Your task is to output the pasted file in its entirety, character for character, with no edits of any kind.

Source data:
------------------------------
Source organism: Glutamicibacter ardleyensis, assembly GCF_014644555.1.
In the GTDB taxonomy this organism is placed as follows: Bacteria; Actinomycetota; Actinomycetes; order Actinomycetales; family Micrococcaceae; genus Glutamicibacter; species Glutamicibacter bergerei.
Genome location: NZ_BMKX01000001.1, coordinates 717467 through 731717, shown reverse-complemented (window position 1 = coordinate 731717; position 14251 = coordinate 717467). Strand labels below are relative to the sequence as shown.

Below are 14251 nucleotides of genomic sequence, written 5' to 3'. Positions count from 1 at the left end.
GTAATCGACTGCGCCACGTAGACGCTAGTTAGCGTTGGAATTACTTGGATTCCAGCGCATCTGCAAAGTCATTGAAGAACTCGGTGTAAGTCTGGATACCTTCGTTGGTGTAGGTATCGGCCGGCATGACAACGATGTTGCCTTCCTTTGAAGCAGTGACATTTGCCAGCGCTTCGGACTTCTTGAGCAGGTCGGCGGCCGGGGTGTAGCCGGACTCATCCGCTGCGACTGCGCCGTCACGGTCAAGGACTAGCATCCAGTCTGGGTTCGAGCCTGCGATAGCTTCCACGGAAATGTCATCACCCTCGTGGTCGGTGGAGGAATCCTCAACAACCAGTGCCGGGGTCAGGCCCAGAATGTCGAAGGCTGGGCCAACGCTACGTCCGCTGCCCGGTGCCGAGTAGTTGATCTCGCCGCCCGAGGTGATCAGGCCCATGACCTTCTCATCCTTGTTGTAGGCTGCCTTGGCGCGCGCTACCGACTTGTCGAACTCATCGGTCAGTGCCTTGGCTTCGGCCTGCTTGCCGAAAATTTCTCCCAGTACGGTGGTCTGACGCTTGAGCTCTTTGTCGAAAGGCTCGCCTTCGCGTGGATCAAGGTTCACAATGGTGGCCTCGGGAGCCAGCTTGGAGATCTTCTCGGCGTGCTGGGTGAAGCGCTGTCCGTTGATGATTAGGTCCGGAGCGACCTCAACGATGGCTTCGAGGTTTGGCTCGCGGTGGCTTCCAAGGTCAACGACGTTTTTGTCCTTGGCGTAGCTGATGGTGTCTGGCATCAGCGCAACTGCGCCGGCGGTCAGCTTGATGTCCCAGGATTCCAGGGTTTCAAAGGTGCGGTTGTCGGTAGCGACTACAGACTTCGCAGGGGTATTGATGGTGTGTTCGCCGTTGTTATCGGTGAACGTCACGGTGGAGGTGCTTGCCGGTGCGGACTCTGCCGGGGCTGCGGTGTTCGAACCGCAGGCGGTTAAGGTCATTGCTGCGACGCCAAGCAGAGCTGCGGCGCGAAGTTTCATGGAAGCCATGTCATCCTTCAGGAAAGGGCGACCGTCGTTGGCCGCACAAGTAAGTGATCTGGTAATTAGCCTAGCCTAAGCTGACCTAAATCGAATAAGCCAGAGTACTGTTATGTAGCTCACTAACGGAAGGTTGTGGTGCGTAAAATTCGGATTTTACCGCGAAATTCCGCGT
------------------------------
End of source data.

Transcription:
Source organism: Glutamicibacter ardleyensis, assembly GCF_014644555.1.
In the GTDB taxonomy this organism is placed as follows: Bacteria; Actinomycetota; Actinomycetes; order Actinomycetales; family Micrococcaceae; genus Glutamicibacter; species Glutamicibacter bergerei.
Genome location: NZ_BMKX01000001.1, coordinates 717467 through 731717, shown reverse-complemented (window position 1 = coordinate 731717; position 14251 = coordinate 717467). Strand labels below are relative to the sequence as shown.

Below are 14251 nucleotides of genomic sequence, written 5' to 3'. Positions count from 1 at the left end.
GTAATCGACTGCGCCACGTAGACGCTAGTTAGCGTTGGAATTACTTGGATTCCAGCGCATCTGCAAAGTCATTGAAGAACTCGGTGTAAGTCTGGATACCTTCGTTGGTGTAGGTATCGGCCGGCATGACAACGATGTTGCCTTCCTTTGAAGCAGTGACATTTGCCAGCGCTTCGGACTTCTTGAGCAGGTCGGCGGCCGGGGTGTAGCCGGACTCATCCGCTGCGACTGCGCCGTCACGGTCAAGGACTAGCATCCAGTCTGGGTTCGAGCCTGCGATAGCTTCCACGGAAATGTCATCACCCTCGTGGTCGGTGGAGGAATCCTCAACAACCAGTGCCGGGGTCAGGCCCAGAATGTCGAAGGCTGGGCCAACGCTACGTCCGCTGCCCGGTGCCGAGTAGTTGATCTCGCCGCCCGAGGTGATCAGGCCCATGACCTTCTCATCCTTGTTGTAGGCTGCCTTGGCGCGCGCTACCGACTTGTCGAACTCATCGGTCAGTGCCTTGGCTTCGGCCTGCTTGCCGAAAATTTCTCCCAGTACGGTGGTCTGACGCTTGAGCTCTTTGTCGAAAGGCTCGCCTTCGCGTGGATCAAGGTTCACAATGGTGGCCTCGGGAGCCAGCTTGGAGATCTTCTCGGCGTGCTGGGTGAAGCGCTGTCCGTTGATGATTAGGTCCGGAGCGACCTCAACGATGGCTTCGAGGTTTGGCTCGCGGTGGCTTCCAAGGTCAACGACGTTTTTGTCCTTGGCGTAGCTGATGGTGTCTGGCATCAGCGCAACTGCGCCGGCGGTCAGCTTGATGTCCCAGGATTCCAGGGTTTCAAAGGTGCGGTTGTCGGTAGCGACTACAGACTTCGCAGGGGTATTGATGGTGTGTTCGCCGTTGTTATCGGTGAACGTCACGGTGGAGGTGCTTGCCGGTGCGGACTCTGCCGGGGCTGCGGTGTTCGAACCGCAGGCGGTTAAGGTCATTGCTGCGACGCCAAGCAGAGCTGCGGCGCGAAGTTTCATGGAAGCCATGTCATCCTTCAGGAAAGGGCGACCGTCGTTGGCCGCACAAGTAAGTGATCTGGTAATTAGCCTAGCCTAAGCTGACCTAAATCGAATAAGCCAGAGTACTGTTATGTAGCTCACTAACGGAAGGTTGTGGTGCGTAAAATTCGGATTTTACCGCGAAATTCCGCGT